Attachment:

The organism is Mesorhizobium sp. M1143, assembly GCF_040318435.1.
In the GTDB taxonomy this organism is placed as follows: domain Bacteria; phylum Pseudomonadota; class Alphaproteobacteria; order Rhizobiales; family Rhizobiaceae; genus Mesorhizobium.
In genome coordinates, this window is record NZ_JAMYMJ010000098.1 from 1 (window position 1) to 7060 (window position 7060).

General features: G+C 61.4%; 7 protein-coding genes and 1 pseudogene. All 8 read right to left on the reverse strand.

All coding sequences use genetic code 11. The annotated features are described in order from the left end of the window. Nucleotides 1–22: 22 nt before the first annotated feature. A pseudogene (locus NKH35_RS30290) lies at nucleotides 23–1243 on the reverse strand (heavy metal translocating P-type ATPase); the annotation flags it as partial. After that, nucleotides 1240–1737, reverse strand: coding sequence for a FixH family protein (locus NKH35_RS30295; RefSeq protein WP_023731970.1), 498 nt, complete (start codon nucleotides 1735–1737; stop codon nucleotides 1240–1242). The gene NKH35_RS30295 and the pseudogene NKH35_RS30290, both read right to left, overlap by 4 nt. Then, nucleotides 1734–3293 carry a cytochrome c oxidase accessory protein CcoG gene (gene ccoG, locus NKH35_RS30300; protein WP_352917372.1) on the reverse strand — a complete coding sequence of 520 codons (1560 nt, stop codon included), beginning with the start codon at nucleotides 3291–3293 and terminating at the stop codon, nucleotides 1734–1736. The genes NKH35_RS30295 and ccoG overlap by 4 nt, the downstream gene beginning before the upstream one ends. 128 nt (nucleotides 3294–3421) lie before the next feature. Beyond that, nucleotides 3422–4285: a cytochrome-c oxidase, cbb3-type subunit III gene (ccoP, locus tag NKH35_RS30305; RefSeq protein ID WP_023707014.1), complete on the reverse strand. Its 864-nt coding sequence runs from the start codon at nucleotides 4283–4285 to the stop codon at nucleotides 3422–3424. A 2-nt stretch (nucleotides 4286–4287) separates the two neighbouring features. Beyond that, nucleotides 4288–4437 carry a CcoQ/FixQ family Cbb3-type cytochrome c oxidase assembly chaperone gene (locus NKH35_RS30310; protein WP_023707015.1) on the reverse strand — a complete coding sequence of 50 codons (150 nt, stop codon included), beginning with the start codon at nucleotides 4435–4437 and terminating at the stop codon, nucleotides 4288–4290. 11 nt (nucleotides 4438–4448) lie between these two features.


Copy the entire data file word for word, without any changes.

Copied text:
The organism is Mesorhizobium sp. M1143, assembly GCF_040318435.1.
In the GTDB taxonomy this organism is placed as follows: domain Bacteria; phylum Pseudomonadota; class Alphaproteobacteria; order Rhizobiales; family Rhizobiaceae; genus Mesorhizobium.
In genome coordinates, this window is record NZ_JAMYMJ010000098.1 from 1 (window position 1) to 7060 (window position 7060).

General features: G+C 61.4%; 7 protein-coding genes and 1 pseudogene. All 8 read right to left on the reverse strand.

All coding sequences use genetic code 11. The annotated features are described in order from the left end of the window. Nucleotides 1–22: 22 nt before the first annotated feature. A pseudogene (locus NKH35_RS30290) lies at nucleotides 23–1243 on the reverse strand (heavy metal translocating P-type ATPase); the annotation flags it as partial. After that, nucleotides 1240–1737, reverse strand: coding sequence for a FixH family protein (locus NKH35_RS30295; RefSeq protein WP_023731970.1), 498 nt, complete (start codon nucleotides 1735–1737; stop codon nucleotides 1240–1242). The gene NKH35_RS30295 and the pseudogene NKH35_RS30290, both read right to left, overlap by 4 nt. Then, nucleotides 1734–3293 carry a cytochrome c oxidase accessory protein CcoG gene (gene ccoG, locus NKH35_RS30300; protein WP_352917372.1) on the reverse strand — a complete coding sequence of 520 codons (1560 nt, stop codon included), beginning with the start codon at nucleotides 3291–3293 and terminating at the stop codon, nucleotides 1734–1736. The genes NKH35_RS30295 and ccoG overlap by 4 nt, the downstream gene beginning before the upstream one ends. 128 nt (nucleotides 3294–3421) lie before the next feature. Beyond that, nucleotides 3422–4285: a cytochrome-c oxidase, cbb3-type subunit III gene (ccoP, locus tag NKH35_RS30305; RefSeq protein ID WP_023707014.1), complete on the reverse strand. Its 864-nt coding sequence runs from the start codon at nucleotides 4283–4285 to the stop codon at nucleotides 3422–3424. A 2-nt stretch (nucleotides 4286–4287) separates the two neighbouring features. Beyond that, nucleotides 4288–4437 carry a CcoQ/FixQ family Cbb3-type cytochrome c oxidase assembly chaperone gene (locus NKH35_RS30310; protein WP_023707015.1) on the reverse strand — a complete coding sequence of 50 codons (150 nt, stop codon included), beginning with the start codon at nucleotides 4435–4437 and terminating at the stop codon, nucleotides 4288–4290. 11 nt (nucleotides 4438–4448) lie between these two features.